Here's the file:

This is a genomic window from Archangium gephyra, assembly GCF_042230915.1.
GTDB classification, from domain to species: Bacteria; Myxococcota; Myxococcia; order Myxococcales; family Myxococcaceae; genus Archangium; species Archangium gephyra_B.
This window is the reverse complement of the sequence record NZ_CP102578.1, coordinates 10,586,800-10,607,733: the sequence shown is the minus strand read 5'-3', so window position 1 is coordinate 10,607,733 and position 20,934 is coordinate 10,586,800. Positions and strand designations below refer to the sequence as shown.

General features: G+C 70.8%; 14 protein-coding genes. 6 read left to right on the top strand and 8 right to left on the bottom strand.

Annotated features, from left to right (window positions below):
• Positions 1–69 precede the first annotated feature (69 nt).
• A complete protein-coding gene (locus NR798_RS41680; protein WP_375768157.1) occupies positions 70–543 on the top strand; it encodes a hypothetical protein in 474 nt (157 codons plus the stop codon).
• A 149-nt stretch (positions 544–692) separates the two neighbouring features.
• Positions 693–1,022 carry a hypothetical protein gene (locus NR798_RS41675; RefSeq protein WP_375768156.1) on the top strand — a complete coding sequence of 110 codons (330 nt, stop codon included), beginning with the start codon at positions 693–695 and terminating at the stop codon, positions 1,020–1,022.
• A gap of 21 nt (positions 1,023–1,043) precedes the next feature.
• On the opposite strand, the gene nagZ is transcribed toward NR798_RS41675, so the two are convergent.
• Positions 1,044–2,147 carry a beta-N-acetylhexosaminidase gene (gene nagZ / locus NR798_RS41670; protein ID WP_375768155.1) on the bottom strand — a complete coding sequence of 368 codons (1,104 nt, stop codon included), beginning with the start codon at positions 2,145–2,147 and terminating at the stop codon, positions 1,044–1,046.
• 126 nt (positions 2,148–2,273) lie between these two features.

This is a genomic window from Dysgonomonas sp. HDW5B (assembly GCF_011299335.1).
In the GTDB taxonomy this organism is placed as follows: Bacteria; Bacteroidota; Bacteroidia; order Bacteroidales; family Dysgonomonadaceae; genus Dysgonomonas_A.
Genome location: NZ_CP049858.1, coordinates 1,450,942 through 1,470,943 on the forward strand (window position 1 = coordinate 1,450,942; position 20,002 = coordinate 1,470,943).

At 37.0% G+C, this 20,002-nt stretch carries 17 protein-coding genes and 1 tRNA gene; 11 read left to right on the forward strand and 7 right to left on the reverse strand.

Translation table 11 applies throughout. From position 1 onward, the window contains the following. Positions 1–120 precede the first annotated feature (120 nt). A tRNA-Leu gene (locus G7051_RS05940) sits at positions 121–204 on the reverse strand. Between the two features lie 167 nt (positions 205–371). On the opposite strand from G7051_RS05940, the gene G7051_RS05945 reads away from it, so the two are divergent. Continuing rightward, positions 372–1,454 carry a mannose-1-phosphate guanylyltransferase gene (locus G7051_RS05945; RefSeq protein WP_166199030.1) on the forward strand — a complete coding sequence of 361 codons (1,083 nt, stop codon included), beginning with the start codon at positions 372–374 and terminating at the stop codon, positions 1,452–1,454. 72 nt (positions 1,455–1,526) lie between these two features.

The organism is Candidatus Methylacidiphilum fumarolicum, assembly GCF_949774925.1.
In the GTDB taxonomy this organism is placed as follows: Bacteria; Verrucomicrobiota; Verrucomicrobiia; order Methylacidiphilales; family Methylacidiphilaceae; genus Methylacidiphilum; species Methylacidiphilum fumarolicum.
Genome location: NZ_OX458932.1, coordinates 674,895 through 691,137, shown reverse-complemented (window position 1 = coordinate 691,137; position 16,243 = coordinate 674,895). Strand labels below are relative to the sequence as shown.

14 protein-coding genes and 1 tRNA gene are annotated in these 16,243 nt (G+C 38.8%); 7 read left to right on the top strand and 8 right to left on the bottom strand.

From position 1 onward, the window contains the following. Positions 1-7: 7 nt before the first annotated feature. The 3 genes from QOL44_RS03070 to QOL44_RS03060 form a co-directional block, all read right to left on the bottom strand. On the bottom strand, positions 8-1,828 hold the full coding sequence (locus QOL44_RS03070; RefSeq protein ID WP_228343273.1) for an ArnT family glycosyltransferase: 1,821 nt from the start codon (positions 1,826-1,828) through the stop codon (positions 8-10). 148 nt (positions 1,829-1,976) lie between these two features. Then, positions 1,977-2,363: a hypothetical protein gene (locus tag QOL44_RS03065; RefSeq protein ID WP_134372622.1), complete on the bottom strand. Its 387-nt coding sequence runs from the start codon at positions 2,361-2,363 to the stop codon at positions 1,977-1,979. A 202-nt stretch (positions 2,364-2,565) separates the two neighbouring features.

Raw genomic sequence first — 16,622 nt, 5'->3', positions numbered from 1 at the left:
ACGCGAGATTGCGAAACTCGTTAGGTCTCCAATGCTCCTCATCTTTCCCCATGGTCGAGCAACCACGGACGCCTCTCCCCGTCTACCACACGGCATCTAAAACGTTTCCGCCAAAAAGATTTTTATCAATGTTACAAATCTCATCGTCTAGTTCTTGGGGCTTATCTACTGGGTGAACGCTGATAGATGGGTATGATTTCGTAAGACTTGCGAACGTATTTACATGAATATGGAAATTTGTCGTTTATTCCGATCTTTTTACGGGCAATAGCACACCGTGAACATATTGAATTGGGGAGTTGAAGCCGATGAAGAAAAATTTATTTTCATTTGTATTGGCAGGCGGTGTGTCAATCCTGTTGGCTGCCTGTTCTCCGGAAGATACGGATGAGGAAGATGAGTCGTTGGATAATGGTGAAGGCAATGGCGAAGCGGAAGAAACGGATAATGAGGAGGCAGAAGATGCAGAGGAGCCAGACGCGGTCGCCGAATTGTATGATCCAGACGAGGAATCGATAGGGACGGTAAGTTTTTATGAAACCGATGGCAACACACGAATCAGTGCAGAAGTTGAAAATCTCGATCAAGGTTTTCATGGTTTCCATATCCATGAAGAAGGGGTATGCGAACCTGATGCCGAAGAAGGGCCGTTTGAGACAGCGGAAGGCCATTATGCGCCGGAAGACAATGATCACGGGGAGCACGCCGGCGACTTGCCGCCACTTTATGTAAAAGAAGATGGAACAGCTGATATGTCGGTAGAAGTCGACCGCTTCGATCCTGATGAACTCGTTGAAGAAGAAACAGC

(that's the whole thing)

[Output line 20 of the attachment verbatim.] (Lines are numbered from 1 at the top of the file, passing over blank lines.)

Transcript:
In the GTDB taxonomy this organism is placed as follows: Bacteria; Verrucomicrobiota; Verrucomicrobiia; order Methylacidiphilales; family Methylacidiphilaceae; genus Methylacidiphilum; species Methylacidiphilum fumarolicum.